Residents of Los Angeles don’t need statistics to tell them how much home prices have soared in recent years. Neighborhoods no one considered living in before suddenly hit the market with inflated rents and bloated listing prices in 2017. Well, the numbers show it was more than a feeling. L.A.’s market saw a 7.5% jump in a single year. This area, which includes Glendale and Long Beach, made CoreLogic’s overvalued list.
Next: Another Texas town was among the nation’s 10 highest gainers in 2017.
Many factors are at play in Houston’s housing market, which grew over 3.5% since late 2016. General growth and changes to the city helped drive up prices in a strong economy. Then Hurricane Harvey hit town, removing a sizable chunk of inventory. A shrinking market leads to inflated prices — something New Orleans saw after Katrina. All signs point to selling here if you’re ready to exit the market.
Next: You might know the way here, but you’ll be shocked at the prices.
9. San Jose
With a median listing price of $1.08 million as of October 2017, it’s hard to imagine a housing market growing more than San Jose’s. However, the proximity to Silicon Valley and high quality of life make any home here a keeper. Even taking these factors into account, we can’t imagine prices can’t bulging much more in 2018. Anyone considering a move from San Jose would do very well to sell this year.
Next: The GOP tax plan will slow growth in this rapidly appreciating home market.
If you think Philadelphia’s 9.8% jump in home values over one year is extraordinary, check out the neighborhood of Fishtown, were prices soared 50% in three years. Naturally, Zillow puts Philly on the “hot” list, making it the year for on-the-fence homeowners to sell. Politics should factor into this decision as well. According to a Moody’s forecast, Philadelphia is one of the cities where rising home values will stall by 2019 due to GOP tax reform.
Next: The Pacific Northwest housing market is genuinely exploding.
Housing market data from CoreLogic showed Washington outpacing every other state with a 12.2% value increase between late 2016 and November 2017. Seattle, where prices surged 11.7% in the same time period, drove that growth. As real estate cycles go, it’s easy to see this market close to its peak. Homeowners would see a handsome payoff for cashing out in 2018.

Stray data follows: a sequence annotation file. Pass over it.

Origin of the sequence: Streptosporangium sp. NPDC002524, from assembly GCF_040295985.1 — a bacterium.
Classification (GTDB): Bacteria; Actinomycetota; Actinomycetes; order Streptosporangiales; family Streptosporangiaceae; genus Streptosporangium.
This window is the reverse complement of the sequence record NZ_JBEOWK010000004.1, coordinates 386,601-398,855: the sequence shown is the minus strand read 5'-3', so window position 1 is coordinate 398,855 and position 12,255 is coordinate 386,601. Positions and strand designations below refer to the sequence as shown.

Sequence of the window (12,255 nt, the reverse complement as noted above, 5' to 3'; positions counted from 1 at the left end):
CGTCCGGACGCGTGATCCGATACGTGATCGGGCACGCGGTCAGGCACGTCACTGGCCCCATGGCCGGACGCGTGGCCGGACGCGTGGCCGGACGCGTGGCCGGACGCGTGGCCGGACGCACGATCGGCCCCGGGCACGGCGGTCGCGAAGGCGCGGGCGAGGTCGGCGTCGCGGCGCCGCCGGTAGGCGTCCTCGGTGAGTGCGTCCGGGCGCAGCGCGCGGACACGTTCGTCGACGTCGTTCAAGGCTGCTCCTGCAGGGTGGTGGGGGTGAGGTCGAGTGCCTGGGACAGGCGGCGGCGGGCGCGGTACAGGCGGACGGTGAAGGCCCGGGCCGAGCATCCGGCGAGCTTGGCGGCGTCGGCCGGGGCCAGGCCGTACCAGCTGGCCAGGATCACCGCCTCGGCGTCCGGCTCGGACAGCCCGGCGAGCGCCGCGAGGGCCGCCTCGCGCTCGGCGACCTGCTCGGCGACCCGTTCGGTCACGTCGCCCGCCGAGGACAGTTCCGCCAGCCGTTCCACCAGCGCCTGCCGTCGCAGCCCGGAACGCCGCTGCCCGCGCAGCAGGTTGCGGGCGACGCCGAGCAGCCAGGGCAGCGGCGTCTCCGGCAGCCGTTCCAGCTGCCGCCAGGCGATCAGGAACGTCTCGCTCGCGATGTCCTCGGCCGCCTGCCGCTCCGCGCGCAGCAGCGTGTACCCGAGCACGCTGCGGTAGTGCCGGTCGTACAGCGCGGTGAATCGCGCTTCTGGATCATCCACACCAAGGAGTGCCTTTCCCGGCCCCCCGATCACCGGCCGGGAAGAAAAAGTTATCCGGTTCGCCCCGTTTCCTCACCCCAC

Next: Record prices and a brisk sales market means high prices on the islands.
Though Hawaii is always a desirable place to live, Honolulu saw record-high prices for real estate in 2017. According to Zillow, prices rose 40% since the low point in 2010. That makes this year close to (or at) the top of the market cycle. You can see how it’s a seller’s market just by looking at the time properties last on the market. Honolulu Board of Realtors shows homes took just 20 days to sell in December 2017.
Next: This overvalued Florida market represents an opportunity for sellers.
Since the market bottomed out in 2011, median home prices in Miami Beach added 70%, hitting $384,000 at the close of 2017. As in so many other cities, this surge put the Miami-Kendall area near the peak of its potential in 2018. Homeowners can also look at CoreLogic’s “overvalued” rating if they need another reason to sell.
Next: Seattle isn’t the only Washington city with soaring home prices.
Around summer 2012, Portland home values sat around $225,000. By the end of 2017, Zillow had the median price over $400,000, representing 80% growth in about five years. That should scream “bubble” to many homeowners, so if you were planning to sell, don’t let anyone stop you in 2018. Even in an area known for high quality of life, the peak of the market seems near.
Next: It may get a bad rap in the media, but Chicago’s home values have gone in one direction.
Since early in 2012, Chicago home values have gained 35%, putting the median price at $225,000 in 2018. In the past year alone, homeowners in the metro area that includes Naperville and Arlington Heights saw values rise 3.7%. That movement left the area “at value” according to CoreLogic, but longtime homeowners have to recognize the peak of the area market. If you wait too long to sell, prices will only head south.